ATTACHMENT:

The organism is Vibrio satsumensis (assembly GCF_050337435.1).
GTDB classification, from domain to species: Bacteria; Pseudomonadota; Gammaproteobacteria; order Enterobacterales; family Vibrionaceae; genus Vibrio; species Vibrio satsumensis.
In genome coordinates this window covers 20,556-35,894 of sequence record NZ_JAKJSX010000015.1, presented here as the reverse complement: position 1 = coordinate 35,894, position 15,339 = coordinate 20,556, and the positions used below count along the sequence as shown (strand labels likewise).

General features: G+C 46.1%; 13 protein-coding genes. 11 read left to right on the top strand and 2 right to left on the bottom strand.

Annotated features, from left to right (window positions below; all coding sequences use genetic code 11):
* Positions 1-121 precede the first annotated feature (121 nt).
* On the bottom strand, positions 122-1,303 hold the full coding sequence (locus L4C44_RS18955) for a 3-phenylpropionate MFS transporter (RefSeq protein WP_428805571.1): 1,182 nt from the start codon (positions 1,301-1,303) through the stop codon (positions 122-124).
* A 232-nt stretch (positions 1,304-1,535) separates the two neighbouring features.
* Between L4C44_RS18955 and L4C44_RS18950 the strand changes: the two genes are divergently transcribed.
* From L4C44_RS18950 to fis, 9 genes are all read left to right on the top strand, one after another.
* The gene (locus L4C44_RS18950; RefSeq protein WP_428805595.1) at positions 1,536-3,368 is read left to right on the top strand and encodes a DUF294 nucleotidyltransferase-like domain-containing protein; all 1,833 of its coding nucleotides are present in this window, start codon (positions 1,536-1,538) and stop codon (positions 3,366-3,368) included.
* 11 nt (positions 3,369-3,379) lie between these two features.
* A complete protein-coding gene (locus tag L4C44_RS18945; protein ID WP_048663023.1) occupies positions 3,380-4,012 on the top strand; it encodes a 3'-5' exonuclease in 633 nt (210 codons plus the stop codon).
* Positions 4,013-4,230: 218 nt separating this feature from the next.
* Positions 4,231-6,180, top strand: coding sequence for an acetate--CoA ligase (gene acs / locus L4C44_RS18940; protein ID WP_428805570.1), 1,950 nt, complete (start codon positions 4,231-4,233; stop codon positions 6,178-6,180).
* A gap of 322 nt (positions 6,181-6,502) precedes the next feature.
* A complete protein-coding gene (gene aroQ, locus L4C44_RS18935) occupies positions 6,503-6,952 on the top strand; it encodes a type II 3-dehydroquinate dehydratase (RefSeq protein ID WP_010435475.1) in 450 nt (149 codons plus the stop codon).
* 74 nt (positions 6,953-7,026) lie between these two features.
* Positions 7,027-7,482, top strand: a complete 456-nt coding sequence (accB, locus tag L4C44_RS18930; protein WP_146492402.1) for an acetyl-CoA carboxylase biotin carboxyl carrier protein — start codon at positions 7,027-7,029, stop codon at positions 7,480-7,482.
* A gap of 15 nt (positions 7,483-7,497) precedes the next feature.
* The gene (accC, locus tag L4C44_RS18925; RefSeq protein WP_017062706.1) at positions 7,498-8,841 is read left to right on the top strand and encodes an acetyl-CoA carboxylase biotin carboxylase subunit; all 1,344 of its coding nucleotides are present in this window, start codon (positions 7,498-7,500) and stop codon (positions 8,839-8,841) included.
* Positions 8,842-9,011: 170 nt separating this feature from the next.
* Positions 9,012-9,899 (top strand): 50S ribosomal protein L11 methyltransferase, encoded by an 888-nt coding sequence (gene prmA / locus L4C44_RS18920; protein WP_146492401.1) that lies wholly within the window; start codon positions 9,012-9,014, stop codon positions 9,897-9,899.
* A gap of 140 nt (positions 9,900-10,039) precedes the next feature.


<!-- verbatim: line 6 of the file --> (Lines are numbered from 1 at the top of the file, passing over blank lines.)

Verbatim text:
* Positions 1-121 precede the first annotated feature (121 nt).